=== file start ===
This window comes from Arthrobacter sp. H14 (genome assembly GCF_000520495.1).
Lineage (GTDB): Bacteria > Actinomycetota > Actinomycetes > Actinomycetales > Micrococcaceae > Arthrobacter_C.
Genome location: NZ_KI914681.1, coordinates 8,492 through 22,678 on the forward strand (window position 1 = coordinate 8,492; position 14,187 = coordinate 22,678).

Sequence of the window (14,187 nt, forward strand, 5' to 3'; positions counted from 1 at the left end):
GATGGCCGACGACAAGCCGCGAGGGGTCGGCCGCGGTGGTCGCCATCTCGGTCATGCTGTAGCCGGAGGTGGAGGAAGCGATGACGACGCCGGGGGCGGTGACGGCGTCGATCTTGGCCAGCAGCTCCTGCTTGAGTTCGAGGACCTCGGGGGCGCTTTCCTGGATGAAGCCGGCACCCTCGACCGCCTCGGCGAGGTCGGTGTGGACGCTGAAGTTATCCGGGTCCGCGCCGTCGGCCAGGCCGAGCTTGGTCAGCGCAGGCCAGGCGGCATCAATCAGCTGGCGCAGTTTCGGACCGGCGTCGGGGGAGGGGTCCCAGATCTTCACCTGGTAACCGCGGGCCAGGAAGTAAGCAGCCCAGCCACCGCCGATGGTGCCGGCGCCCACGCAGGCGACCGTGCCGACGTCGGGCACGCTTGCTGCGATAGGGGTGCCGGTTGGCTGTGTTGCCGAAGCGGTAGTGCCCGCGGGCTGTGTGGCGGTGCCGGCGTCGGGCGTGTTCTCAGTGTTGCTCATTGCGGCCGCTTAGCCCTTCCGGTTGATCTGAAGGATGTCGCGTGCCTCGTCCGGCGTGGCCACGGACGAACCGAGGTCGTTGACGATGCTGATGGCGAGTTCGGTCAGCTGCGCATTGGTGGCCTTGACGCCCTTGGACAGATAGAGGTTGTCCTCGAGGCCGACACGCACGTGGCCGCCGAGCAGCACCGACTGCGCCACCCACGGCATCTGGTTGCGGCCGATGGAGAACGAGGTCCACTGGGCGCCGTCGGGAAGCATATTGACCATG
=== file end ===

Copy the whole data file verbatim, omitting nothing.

This window comes from Arthrobacter sp. H14 (genome assembly GCF_000520495.1).
Lineage (GTDB): Bacteria > Actinomycetota > Actinomycetes > Actinomycetales > Micrococcaceae > Arthrobacter_C.
Genome location: NZ_KI914681.1, coordinates 8,492 through 22,678 on the forward strand (window position 1 = coordinate 8,492; position 14,187 = coordinate 22,678).

Sequence of the window (14,187 nt, forward strand, 5' to 3'; positions counted from 1 at the left end):
GATGGCCGACGACAAGCCGCGAGGGGTCGGCCGCGGTGGTCGCCATCTCGGTCATGCTGTAGCCGGAGGTGGAGGAAGCGATGACGACGCCGGGGGCGGTGACGGCGTCGATCTTGGCCAGCAGCTCCTGCTTGAGTTCGAGGACCTCGGGGGCGCTTTCCTGGATGAAGCCGGCACCCTCGACCGCCTCGGCGAGGTCGGTGTGGACGCTGAAGTTATCCGGGTCCGCGCCGTCGGCCAGGCCGAGCTTGGTCAGCGCAGGCCAGGCGGCATCAATCAGCTGGCGCAGTTTCGGACCGGCGTCGGGGGAGGGGTCCCAGATCTTCACCTGGTAACCGCGGGCCAGGAAGTAAGCAGCCCAGCCACCGCCGATGGTGCCGGCGCCCACGCAGGCGACCGTGCCGACGTCGGGCACGCTTGCTGCGATAGGGGTGCCGGTTGGCTGTGTTGCCGAAGCGGTAGTGCCCGCGGGCTGTGTGGCGGTGCCGGCGTCGGGCGTGTTCTCAGTGTTGCTCATTGCGGCCGCTTAGCCCTTCCGGTTGATCTGAAGGATGTCGCGTGCCTCGTCCGGCGTGGCCACGGACGAACCGAGGTCGTTGACGATGCTGATGGCGAGTTCGGTCAGCTGCGCATTGGTGGCCTTGACGCCCTTGGACAGATAGAGGTTGTCCTCGAGGCCGACACGCACGTGGCCGCCGAGCAGCACCGACTGCGCCACCCACGGCATCTGGTTGCGGCCGATGGAGAACGAGGTCCACTGGGCGCCGTCGGGAAGCATATTGACCATG